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In order to save time and ensure consistent photographic quality throughout RCM&E the following pointers are provided to assist in the preparation of a model aeroplane product test. Please note, they should be seen as a minimum requirement and are not intended to stifle artistry or restrict a photographers freedom to improvise or innovate with alternative locations, unusual lighting or special effects.
1. Please ensure that all photos are taken in good light. Unless studio facilities are available natural light is always preferable. Staged construction photos are often better taken outside against a neutral background, such as a photographic paper backdrop or an uncreased (plain) ironed bed sheet.
2. If shooting in direct sunlight please avoid hard shadows from nearby objects and spectators.
3. For close-up pictures please avoid close contact with heavily textured surfaces such as grass, brickwork, paving and concrete. If it becomes necessary to shoot detail against a grass background, please suspend the subject at waist height (or above) in order to produce a shallower depth of field (area of sharp focus) and thus a blurred background.
4. Please avoid cluttered backgrounds, i.e. remove unnecessary debris from around and behind the subject. Your garden is the worst place to take a photograph unless it is large enough to omit all garden ornaments, flowerbeds, bins, barbecues and / or similar garden furniture from the photo. Please also note: conifers and hedges do not make suitable backdrops.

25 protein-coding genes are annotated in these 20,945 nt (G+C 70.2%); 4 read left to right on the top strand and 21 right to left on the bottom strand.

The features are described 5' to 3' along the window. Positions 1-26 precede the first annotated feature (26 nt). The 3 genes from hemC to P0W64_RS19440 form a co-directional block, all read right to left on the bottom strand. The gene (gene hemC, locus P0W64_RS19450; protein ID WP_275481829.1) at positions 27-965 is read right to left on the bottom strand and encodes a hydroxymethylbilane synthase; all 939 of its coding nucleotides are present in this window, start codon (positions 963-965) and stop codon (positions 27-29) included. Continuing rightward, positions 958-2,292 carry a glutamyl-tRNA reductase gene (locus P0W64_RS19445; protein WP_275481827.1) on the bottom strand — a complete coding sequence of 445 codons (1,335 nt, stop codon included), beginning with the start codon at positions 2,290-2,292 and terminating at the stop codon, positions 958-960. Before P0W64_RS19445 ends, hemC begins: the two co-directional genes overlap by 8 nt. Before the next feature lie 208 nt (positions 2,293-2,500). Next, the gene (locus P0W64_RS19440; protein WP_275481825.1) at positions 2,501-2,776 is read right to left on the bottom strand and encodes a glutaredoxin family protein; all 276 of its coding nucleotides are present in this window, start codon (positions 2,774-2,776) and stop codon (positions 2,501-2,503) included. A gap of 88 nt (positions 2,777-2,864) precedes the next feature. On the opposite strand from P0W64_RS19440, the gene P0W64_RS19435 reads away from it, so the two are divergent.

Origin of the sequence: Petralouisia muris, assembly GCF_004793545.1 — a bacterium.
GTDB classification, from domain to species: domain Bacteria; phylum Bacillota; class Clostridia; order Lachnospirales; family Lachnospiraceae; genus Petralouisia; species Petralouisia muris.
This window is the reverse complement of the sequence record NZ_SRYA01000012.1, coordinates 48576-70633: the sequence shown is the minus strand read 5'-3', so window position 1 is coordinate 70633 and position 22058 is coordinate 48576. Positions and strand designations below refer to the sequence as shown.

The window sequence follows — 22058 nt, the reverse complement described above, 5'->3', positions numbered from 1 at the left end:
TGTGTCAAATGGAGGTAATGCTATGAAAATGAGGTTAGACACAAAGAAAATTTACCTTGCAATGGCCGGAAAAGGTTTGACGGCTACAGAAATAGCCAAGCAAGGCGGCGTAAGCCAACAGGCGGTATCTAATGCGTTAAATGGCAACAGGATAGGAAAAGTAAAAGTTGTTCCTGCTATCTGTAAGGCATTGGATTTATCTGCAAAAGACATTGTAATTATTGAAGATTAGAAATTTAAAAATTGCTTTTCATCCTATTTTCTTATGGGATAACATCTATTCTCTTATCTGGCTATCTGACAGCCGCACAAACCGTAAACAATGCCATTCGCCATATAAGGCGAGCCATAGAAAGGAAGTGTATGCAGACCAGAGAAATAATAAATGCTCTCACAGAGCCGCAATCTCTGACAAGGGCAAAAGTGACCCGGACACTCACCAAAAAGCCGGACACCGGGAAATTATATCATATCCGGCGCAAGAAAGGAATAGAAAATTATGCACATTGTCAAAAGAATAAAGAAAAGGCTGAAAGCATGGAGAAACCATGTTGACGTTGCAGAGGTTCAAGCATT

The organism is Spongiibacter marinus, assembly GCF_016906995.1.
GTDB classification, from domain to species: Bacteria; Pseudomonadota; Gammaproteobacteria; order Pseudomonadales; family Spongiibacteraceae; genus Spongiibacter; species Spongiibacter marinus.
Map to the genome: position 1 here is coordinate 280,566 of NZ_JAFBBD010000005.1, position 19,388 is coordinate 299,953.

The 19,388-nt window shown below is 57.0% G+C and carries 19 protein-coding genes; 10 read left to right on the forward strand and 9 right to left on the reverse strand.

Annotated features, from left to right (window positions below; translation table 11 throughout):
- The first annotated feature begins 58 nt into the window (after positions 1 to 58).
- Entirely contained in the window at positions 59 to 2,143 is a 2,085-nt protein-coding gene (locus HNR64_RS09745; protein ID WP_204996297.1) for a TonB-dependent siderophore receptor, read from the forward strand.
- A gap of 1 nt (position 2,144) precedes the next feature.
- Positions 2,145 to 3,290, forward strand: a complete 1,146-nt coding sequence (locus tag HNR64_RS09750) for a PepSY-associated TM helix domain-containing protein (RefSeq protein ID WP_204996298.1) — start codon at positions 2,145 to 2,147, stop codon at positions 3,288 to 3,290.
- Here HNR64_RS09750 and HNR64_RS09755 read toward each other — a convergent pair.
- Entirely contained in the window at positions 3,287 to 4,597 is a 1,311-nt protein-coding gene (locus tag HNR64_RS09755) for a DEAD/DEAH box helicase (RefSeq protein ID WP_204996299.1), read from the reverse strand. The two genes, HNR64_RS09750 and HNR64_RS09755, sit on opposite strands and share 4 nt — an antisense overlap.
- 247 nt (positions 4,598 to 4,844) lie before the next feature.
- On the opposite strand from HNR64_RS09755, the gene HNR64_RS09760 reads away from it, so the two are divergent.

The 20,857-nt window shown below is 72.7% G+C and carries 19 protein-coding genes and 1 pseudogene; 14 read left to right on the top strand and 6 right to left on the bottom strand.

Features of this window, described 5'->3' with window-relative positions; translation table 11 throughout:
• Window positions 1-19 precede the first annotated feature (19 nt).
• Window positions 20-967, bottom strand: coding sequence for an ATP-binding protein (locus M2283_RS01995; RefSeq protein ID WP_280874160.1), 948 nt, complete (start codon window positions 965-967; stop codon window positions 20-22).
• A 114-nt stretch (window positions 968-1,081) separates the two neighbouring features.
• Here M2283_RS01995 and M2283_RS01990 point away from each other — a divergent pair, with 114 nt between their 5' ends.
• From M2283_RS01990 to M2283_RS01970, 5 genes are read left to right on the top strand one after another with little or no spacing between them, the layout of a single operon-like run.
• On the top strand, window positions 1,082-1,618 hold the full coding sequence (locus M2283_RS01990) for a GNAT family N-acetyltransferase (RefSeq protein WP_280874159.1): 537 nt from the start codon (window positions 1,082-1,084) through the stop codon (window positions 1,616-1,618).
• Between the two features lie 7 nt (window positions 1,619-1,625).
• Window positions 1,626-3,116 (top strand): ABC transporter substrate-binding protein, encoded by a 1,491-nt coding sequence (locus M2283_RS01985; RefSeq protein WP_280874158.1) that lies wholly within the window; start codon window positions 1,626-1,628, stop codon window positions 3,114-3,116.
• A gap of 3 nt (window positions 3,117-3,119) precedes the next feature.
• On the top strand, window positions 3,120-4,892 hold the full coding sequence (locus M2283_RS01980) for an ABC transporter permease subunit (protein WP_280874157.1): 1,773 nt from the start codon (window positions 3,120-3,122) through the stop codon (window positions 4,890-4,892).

5. Please check that photos are clear of obtrusive objects in the medium to long range. Examples of things to avoid in this respect are trees, telegraph poles, cars, fences, casual bystanders and other distracting elements that can appear to sprout from the focal point of the picture.
6. Please do not take photos on long grass (see note 3).
7. Please do not send photos that are blurred and / or out of focus.
8. Please do not send photos with evidence of flash flare or flash hot-spots.
9. Please consider the following angles and photographic views as a minimum basic requirement to allow flexibility of page layout and to satisfy reader curiosity about the aesthetics of a product.
a.) 8 shots of the model covering side views, front and rear three-quarter angles from both sides, plan view and underside view.
b.) 8 surface detail shots (10 to 15 for scale models) covering any significant points of interest such as clevises, engine installation / cowl details, vents, hatches, switches, wing fillets, flaps, retracts (open and closed), plus fixtures and fittings.
c.) 6 medium range close-up shots taking in sections of the aeroplane, i.e. three-quarter nose, tailplane, cockpit area, undercarriage assembly etc.
d.) 5 flying shots focused and in good light.
10. Please vary the angle, distance and vertical plane of the camera to capture both high, medium, low and ground level shots.
11. Please don't be rushed into taking photos. If a period of bad weather persistently disrupts your attempts get the shots you need, sit it out until the sun shines
12. Please do not doctor images using Mac or PC based photographic enhancement packages, such as Photoshop.
1. With the above in mind, feel free to experiment with alternative locations, settings and backgrounds.
2. Interesting and unusual angles can often be obtained by placing the camera outside the sphere of human reach. A stepladder, for example, can raise the view point enough to give a totally different perspective to that of an eye level shot.
3. If photographing a subject with a view to our removing the image from the background at a later date, please ensure that cockpit windows, canopies, glazing and transparent areas do not reflect or echo the background that will later be removed.
Thank you for taking the time to read these notes, we sincerely hope they have been constructive and will help you to understand and satisfy our photographic requirements. If, however, you have any questions regarding the above, please contact the editor. Click here for contact details.
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